- Sponsored by Oil-of-Olay: In "Phantom Menace," Anakin starts out as a little kid, while Padme is at youngest a teenager. Let's say that there is 10 years or so between them. Then, through the magic of the Force, they appear to be close to the same age in the following movies. Obi Wan's timeline also seems askew, but definitely not as extreme... He looks in his early 30's in this movie (maybe in his 20's in "Menace"), and then looks 60+ in "New Hope," which by Luke's aging appears to be about 18 years. I understand that they were trying to make a young actor look older in "Sith," but he's either aging too fast before or after this movie...
- The Empire needs better contractors: At the end of "Sith," we get the parting shot of Vader and the Emperor watching the construction of the first Death Star. A neat shot indeed... This is presumably the Death Star from "New Hope," as the Rebels acted as if they had never seen a Death Star at the during the course of that movie. Thus, it took around 18-20 years to build that space station, as we are led to believe that this scene takes place at roughly the same time as Padme's funeral. Hey... this was a big project. With union requirements and the like, it may well take that long. Who am I to say? Yet, between "Empire Strikes Back" and "Jedi" (which pretty much butt up to each other timeline-wise), they are able to almost complete construction on a second Death Star. Guess they got better help that time...
- Padme, aren't you putting on some weight?: "When your father left, he didn't know your mother was pregnant. Your mother and I knew he would find out eventually, but we wanted to keep you both as safe as possible, for as long as possible." Well, either Ben is lying to Luke, or this is yet another inconsistent statement from the original trilogy. We know in "Sith" that Anakin at least knew that she was pregnant.
- Twins?: One would have to assume that medical technology in the "Star Wars" world would include ultrasounds or something similar and that Padme knew that she was having twins. She knew but didn't tell Anakin? Also, did she come up with the names out of the blue, or had she discussed with her husband? I know my wife is constantly giving me grief about helping with a name for our upcoming... I can only imagine that this was one of the unspoken contributing factors for Anakin's rush to the Dark Side. If he was privy to the baby-naming nightmare, wouldn't Darth have suspected Leia during their run-ins in the original trilogy, since that was the name they had selected for one of his children?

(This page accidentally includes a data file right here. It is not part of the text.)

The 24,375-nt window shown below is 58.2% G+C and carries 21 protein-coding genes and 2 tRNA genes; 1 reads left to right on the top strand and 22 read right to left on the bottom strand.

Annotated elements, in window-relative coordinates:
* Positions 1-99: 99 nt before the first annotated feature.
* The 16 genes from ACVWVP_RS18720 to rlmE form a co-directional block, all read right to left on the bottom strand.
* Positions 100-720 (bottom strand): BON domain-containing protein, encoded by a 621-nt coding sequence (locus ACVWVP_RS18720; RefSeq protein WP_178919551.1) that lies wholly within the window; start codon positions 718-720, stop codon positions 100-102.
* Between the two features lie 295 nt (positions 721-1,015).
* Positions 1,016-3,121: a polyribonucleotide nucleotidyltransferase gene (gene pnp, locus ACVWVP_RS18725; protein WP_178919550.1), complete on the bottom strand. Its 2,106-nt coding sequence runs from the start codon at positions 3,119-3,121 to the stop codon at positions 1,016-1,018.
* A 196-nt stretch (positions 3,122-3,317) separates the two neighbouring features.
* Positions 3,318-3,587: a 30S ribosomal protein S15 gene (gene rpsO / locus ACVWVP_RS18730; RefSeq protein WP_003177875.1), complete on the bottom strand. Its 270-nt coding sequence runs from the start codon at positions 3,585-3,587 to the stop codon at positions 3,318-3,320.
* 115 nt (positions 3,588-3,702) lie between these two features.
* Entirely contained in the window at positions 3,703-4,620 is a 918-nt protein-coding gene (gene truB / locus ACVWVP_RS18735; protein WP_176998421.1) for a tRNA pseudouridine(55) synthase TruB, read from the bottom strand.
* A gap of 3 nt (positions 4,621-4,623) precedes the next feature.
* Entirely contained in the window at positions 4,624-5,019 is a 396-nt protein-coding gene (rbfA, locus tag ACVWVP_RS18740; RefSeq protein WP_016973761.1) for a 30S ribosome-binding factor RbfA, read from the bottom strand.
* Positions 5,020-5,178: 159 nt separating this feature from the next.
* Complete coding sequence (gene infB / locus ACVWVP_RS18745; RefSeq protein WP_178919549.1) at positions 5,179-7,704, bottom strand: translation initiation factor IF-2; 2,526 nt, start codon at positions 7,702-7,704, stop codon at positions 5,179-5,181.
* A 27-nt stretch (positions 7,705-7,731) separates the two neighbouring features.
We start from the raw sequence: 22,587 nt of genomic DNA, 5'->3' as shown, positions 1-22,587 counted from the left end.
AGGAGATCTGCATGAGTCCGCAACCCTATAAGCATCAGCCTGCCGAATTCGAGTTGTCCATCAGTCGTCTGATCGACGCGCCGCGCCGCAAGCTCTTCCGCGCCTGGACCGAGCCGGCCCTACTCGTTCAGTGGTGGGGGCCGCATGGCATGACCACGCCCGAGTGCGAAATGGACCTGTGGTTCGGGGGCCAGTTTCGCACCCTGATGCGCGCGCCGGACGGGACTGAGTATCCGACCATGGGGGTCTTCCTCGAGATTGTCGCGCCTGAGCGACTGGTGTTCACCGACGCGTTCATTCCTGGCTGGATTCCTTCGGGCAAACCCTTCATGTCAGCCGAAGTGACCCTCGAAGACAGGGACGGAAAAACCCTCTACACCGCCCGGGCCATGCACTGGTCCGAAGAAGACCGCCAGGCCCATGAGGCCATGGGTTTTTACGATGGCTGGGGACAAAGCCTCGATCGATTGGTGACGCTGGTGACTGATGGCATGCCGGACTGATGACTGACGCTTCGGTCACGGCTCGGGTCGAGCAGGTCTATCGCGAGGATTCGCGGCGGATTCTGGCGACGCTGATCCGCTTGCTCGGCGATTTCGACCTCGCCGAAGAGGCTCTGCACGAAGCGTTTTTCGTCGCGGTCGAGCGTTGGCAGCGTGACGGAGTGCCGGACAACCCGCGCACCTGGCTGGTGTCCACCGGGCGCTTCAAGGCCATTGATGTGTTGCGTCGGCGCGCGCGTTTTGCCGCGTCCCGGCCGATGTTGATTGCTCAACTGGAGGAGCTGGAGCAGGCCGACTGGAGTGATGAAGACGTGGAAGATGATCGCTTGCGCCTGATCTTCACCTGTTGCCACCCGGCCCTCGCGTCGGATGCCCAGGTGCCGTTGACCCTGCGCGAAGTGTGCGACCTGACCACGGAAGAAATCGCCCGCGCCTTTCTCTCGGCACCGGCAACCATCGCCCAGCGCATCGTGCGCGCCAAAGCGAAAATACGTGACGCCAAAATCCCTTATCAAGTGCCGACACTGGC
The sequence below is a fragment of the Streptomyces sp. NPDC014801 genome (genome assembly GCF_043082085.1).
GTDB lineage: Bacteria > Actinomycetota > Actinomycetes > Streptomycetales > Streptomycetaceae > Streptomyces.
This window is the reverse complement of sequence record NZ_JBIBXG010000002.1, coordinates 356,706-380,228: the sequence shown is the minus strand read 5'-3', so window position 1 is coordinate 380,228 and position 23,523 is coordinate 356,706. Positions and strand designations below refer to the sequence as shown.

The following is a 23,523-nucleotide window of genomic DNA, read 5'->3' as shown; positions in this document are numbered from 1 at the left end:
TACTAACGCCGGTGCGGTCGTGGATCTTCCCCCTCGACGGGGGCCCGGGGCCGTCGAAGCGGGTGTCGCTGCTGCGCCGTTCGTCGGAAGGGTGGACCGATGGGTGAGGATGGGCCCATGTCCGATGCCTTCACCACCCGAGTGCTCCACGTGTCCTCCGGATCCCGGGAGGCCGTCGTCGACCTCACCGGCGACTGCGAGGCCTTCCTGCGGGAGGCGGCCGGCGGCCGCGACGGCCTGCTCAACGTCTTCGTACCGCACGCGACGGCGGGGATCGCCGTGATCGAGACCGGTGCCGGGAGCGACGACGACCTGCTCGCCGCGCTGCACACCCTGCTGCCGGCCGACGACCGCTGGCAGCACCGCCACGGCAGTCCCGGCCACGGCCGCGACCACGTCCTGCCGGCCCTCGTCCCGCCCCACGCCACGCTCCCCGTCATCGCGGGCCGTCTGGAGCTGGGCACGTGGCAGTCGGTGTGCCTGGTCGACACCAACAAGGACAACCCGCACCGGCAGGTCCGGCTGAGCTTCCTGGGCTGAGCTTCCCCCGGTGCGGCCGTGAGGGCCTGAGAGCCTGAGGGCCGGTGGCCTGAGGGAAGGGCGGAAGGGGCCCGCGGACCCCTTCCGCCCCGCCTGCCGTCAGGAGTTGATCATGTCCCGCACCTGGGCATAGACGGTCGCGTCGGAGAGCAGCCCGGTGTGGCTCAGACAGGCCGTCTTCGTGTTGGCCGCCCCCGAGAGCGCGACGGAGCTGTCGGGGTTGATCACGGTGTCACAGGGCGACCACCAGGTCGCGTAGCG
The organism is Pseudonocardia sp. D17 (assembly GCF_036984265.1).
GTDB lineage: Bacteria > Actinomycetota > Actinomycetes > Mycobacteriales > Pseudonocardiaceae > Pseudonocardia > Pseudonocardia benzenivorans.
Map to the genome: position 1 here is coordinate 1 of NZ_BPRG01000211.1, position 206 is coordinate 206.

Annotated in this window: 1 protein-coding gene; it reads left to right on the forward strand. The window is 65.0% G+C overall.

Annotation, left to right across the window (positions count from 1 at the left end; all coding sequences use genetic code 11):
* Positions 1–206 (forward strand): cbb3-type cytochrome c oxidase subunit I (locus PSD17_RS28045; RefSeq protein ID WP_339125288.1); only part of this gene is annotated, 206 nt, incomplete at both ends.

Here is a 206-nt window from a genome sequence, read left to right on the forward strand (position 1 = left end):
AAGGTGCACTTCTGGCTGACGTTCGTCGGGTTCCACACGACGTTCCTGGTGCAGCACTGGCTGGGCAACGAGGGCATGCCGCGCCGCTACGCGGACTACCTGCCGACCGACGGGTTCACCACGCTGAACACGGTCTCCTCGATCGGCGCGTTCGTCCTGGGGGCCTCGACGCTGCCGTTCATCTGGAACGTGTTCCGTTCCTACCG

- Yet another thing on Leia: This is really an inconsistency of the original trilogy, but why couldn't Darth sense Leia like he could Luke? They're both his children and both strong in the force. Hmmm....
- Lightsaber quandry: In "A New Hope," Kenobi tells Luke that his father wanted him to have his lightsaber when he was older. How would Anakin know about Luke being alive? And when would he have conferred with Ben about the lightsaber?
- Our Only Hope: In Ben's discussion with Yoda after Luke flies from Dagobah, he states "that boy is our last hope," to which Yoda replies, "No there is another." Shouldn't Ben have known that as well, since he was around for the birth and knew that Senator Organa was taking Leia? He should have been able to sense the Force in her, shoudn't he?
- Hair-doos: OK, this one is a reach, but... Anakin does not recognize Leia's funky cinna-bun hairstyle as a retro look his own wife sported in "Sith." Maybe it was all the rage and all of the cool kids were wearing it...
I mean, would it have been to much to expect for them to hire someone and pay them a few bucks to read all of the new scripts and compare them to the old scripts (and maybe even the novelizations, comics, tv shows, etc.) and make sure everything ties up in a bow? I was available and would have been glad to take George's money!!! ;)
Even considering the things listed above, I found the movie to be enjoyable and it wrapped the life and death of Anakin up in a pretty satisfying fashion. Kudos to Lucas and the crew for salvaging the new trilogy in a much better fashion than I had expected after watching the past two messes...